Primary teachers' perceptions of policy for curriculum reform in Cyprus : with special reference to mathematics
Doctoral thesis, Article
- Publisher: University of Malta. Faculty of Education
Mathematics -- Study and teaching -- Cyprus | Education -- Cyprus | Education, Primary -- Curricula -- Cyprus | Education -- Mediterranean Region | LB1501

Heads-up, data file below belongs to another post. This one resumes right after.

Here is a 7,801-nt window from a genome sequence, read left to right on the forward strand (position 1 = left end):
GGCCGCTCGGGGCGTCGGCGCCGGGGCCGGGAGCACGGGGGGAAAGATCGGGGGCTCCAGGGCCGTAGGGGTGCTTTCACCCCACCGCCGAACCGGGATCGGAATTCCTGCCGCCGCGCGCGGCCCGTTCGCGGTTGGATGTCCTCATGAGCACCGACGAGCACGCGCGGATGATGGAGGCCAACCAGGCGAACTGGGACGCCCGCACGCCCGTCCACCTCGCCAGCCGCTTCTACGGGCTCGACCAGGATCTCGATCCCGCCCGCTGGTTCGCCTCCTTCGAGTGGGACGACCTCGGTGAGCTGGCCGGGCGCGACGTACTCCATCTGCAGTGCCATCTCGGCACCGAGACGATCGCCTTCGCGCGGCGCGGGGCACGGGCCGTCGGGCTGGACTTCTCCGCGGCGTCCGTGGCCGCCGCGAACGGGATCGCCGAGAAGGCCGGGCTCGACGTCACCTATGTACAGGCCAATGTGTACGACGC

The thesis reports and analyses findings from an\ud investigation into Cypriot teachers' perceptions of\ud national policy for curriculum reform in primary schools,\ud with special reference to teaching and assessment in\ud Mathematics. Questionnaires were sent to three samples of\ud teachers: a 10% sample of Cypriot teachers randomly\ud selected from the total population (n=257); all teachers\ud in five primary schools (n=51); all beginning teachers\ud (n=123). The latter sample was compared with a sample of\ud English beginning teachers. A response rate of 70% was\ud obtained and statistical analysis was carried out by\ud SPSS-X. Semi-structured interviews were conducted with\ud 20 teachers, mainly as a form of triangulation.\ud There were seven main findings. First, curricular\ud purposes concerning pupils' ability to solve\ud investigations, and to gain mathematical knowledge were\ud seen as equally important; and ability to talk about\ud Mathematics the least important. Second, formative\ud purposes of assessment were accorded most, and summative\ud purposes least importance. Third, teachers agreed with\ud active pedagogy and with the application of mathematics\ud to other subjects. Fourth, they conceptualised assessment\ud as natural part of teaching but paradoxically favoured\ud formally structured techniques of assessment. Fifth,\ud classroom organisation rarely met policy requirements for\ud a balance of whole class, group and individual\ud activities. Sixth, cluster analysis revealed the absence\ud of a collective professional view of the process of\ud curriculum change. Seventh, statistically significant\ud differences in perceptions were associated with\ud characteristics of the class taught but there was no\ud whole school effect. Other influences on perceptions were\ud professional and political.\ud Implications for the implementation of curriculum policy\ud in Cyprus are discussed drawing on the theories of Nias\ud and Fullan. It is argued that a revised policy,\ud emphasising teacher participation and school-based\ud development is needed and this would require a new\ud conception of teacher professionalism. A heuristic model\ud of curriculum change and a short term strategy for\ud curriculum change are outlined.